proceeeds up Karl Johan Street to the Studenterlunden park in the city centre, where the Brigade Music Corps plays a street march whose original score still lies in the band’s archives. Then follows supper at the Grand Hotel, accompanied by a serenade by I.P.Hansen. From there we move on to the old Christiania Theatre in Bankplassen, opposite today’s Engebret Café. Not unnaturally, one of Edvard Grieg’s melodies is heard here – the “Mannjevningen” march from Sigurd Jorsalfar. A galop from the 1880s takes the listener to the Tivoli Variety Theatre in the Tivoli Gardens at Klingenberg, where there was also a circus. A slow polka and the crack of a whip transport us into the circus ring and remind us of the dressage we can enjoy there. From the circus two well-known melodies lead us to a couple of Christiania’s most celebrated beer-halls, the Centralhallen and Bazarhallen. Then it’s time for another theatre visit, and a gavotte ushers us into Victoria Theatre, before we end up dancing a waltz in Flora’s Dance Saloon at Klingenberg. The concluding railway galop makes it clear that we are ready to leave Christiania, after enjoying an eventful trip round some its attractions.
In May 1892 Adolf Hansen took over as director of the 4th Brigade Music Corps in Bergen. One of his first compositions there was the Serenade for Nina and Edvard Grieg’s silver wedding celebration. The serenade, which concludes with a trumpet fanfare in honour of the famous couple, was performed outside Trollhaugen, the Griegs’ home, in the morning of 11th June. In a letter to his editor in Peter’s publishing house in Leipzig, Grieg wrote: “The Brigade Music Corps played a work specially composed for this occasion – I shall never forget the effect this beautiful music had on me that wonderful quiet summer morning.”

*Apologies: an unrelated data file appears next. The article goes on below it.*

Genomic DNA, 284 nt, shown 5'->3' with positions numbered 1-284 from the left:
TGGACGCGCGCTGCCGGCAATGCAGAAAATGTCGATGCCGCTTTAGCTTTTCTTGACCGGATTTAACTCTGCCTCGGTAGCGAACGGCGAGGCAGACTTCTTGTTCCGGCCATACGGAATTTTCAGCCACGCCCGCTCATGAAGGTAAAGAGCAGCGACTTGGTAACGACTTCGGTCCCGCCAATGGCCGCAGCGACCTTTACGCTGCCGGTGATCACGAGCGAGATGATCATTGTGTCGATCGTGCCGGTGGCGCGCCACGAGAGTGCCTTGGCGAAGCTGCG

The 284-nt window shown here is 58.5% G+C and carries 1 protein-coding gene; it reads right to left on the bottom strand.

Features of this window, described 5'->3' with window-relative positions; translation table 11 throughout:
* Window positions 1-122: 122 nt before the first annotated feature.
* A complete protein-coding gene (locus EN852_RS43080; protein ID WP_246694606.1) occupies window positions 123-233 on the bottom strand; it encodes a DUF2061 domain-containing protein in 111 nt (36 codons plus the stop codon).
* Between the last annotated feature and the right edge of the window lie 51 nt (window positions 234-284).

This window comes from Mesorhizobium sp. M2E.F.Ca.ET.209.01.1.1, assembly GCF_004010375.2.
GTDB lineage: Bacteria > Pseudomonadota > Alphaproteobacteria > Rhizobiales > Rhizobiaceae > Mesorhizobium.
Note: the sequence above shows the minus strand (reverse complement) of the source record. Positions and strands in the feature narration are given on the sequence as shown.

The other Serenade on this album was composed by Hansen for the young singer Nathalie Egeberg (1872-1931) whom he had married in 1889. She became one of the leading singers at Den Nationale Scene, Bergen’s theatre and opera house. Hansen was a skilled violinist and played whenever he could in the Musikselskabet Harmonien (forerunner of today’s Bergen Philharmonic Orchestra), whose chief conductor in the years following 1893 was his friend Johan Halvorsen. This is possibly what inspired him in 1895 to compose his Romance for violin and piano, Op. 123. This work, which won huge popularity, was later arranged for B flat cornet and military band. The following year Hansen composed a work in rondo form which he called Bondebryllupet (Country Wedding).
First published in a version for piano, this work contained all the folk music elements people at that time expected in such a piece. It was given the Opus number 180, and if the numbering and order of his works are correct, Hansen managed to compose almost 60 works in 1895-96! This tells us how easily and quickly melodies flowed from his pen. Hansen was a much-loved personality in the musical life of Bergen.
He died in 1911, five months before the death of his former teacher, Johan Svendsen.
Many thanks to cousin Anders De Lange for sharing this wonderful information about our mutual great-grandfather